In his first career start, Jon Hays passed for 199 yards on 60% passing with 1 TD and 3 INTs. At times, Hays showed the ability to move the offense up and down the field, but killed a few drives with bad decisions. Hays must do a better job of taking care of the football; the mental mistakes must be limited.
At Running Back, John White has impressive season statistics, averaging 100 yards per game, 5.4 yards per carry, and 7 total touchdowns. Inside the PAC-12, White has been less than spectacular. In PAC-12 play, White is averaging just 59 yards per game. White consistently is getting 15-20 touches per game, and regardless of production, is a major component of Utah's offense. Without very many big play threats, and with Jordan Wynn out for the season, White will need to shoulder a bigger role for the Utes.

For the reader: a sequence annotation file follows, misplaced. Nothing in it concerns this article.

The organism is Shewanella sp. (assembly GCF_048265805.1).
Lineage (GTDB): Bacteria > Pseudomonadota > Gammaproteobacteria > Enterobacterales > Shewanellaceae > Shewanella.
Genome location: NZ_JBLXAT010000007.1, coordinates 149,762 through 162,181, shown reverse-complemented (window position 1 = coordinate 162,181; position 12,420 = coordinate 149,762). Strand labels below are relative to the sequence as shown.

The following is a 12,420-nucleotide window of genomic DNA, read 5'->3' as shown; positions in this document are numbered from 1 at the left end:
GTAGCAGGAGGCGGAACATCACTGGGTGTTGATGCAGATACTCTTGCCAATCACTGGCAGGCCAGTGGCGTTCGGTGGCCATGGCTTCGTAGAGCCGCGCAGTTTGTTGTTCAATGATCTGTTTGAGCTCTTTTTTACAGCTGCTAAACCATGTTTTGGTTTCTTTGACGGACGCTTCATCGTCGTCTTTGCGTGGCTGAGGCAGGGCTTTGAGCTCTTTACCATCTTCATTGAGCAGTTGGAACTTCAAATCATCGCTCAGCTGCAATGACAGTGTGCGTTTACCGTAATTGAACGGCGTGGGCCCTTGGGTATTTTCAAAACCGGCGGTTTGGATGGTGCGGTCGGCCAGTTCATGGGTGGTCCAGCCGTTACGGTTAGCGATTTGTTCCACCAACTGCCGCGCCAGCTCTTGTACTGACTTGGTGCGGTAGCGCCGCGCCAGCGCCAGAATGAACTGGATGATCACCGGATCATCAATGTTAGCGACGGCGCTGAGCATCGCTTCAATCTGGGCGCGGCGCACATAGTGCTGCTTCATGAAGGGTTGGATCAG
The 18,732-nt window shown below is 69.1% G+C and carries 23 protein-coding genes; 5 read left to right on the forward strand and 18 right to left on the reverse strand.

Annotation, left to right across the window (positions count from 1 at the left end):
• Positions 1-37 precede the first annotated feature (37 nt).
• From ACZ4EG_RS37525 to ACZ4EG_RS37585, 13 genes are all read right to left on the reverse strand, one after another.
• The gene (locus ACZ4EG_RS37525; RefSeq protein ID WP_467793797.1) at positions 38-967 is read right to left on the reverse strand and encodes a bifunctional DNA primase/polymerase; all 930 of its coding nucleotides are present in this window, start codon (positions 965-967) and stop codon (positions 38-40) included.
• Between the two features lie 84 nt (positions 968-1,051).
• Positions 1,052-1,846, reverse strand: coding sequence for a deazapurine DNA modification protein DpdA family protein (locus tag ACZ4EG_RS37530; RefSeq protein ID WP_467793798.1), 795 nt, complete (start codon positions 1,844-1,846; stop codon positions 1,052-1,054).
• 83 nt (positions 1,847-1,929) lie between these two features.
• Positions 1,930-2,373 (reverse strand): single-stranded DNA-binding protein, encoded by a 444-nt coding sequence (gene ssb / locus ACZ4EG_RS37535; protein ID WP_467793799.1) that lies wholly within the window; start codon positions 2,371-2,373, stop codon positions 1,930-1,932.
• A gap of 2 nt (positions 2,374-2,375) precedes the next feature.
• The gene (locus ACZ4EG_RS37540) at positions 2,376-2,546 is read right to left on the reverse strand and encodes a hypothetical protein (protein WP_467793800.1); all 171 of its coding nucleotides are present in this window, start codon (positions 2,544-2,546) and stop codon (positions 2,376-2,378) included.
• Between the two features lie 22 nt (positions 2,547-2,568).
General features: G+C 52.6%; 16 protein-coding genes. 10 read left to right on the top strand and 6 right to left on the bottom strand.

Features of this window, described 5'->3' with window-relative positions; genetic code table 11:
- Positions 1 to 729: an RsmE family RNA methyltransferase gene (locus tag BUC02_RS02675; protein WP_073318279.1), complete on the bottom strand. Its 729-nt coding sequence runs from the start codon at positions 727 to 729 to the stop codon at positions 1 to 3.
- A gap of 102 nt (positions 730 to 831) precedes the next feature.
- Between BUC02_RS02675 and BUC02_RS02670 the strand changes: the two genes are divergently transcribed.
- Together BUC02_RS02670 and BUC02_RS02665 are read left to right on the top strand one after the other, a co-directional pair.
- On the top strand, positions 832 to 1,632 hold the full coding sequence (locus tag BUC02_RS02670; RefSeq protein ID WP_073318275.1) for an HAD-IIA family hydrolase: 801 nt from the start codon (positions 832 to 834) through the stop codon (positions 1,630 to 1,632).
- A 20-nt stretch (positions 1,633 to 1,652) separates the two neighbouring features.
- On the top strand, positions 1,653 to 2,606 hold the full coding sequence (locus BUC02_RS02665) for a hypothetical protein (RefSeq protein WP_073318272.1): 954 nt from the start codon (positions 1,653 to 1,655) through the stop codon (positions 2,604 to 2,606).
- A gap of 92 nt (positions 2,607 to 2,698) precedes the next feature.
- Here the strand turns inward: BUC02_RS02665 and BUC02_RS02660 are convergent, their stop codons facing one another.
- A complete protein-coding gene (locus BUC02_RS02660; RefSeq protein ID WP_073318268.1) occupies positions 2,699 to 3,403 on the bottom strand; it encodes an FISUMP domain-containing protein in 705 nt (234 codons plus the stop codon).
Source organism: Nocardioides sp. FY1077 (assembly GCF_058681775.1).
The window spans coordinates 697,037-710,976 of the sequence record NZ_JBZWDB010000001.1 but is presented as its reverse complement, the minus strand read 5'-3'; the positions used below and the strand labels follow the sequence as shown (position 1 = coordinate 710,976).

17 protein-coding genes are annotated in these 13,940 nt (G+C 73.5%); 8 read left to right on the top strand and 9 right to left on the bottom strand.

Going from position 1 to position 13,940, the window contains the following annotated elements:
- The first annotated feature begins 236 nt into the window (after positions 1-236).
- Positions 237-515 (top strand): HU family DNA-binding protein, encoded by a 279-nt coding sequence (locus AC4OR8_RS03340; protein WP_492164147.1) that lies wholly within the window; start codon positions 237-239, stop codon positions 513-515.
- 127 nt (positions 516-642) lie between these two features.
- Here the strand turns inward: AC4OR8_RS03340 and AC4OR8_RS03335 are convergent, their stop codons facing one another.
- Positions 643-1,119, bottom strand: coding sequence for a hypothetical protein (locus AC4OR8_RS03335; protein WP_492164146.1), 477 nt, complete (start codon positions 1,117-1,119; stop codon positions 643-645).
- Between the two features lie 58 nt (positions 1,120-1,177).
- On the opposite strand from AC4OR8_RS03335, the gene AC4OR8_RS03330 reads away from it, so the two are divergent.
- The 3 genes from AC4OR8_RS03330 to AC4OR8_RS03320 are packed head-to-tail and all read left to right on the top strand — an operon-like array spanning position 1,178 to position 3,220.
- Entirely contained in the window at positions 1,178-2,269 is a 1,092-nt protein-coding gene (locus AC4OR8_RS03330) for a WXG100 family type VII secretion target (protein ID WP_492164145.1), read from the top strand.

On the outside, Devonte Christopher has become a legitimate weapon for the Utes. Christopher has 351 yards receiving on the year with 2 TDs, and has been at his best against better competition. Christopher was injured against Arizona State, and is questionable against Pitt. If Christopher can't go for the Utes, then Freshmen Dres Anderson and Kenneth Scott will be asked to pick up the slack and make plays. Anderson has proven to be a capable receiver for the Utes, while Scott recently returned from injury and is still working himself back into the rotation. Junior speedster Reggie Dunn has flashed the ability to make plays, but lacks consistency and continually drops passes. At Tight End, Dallin Rogers has emerged as a go-to receiving option for the Ute offense. Rogers is second on the team in receptions with 21 on the season, and has a knack for getting open on third downs.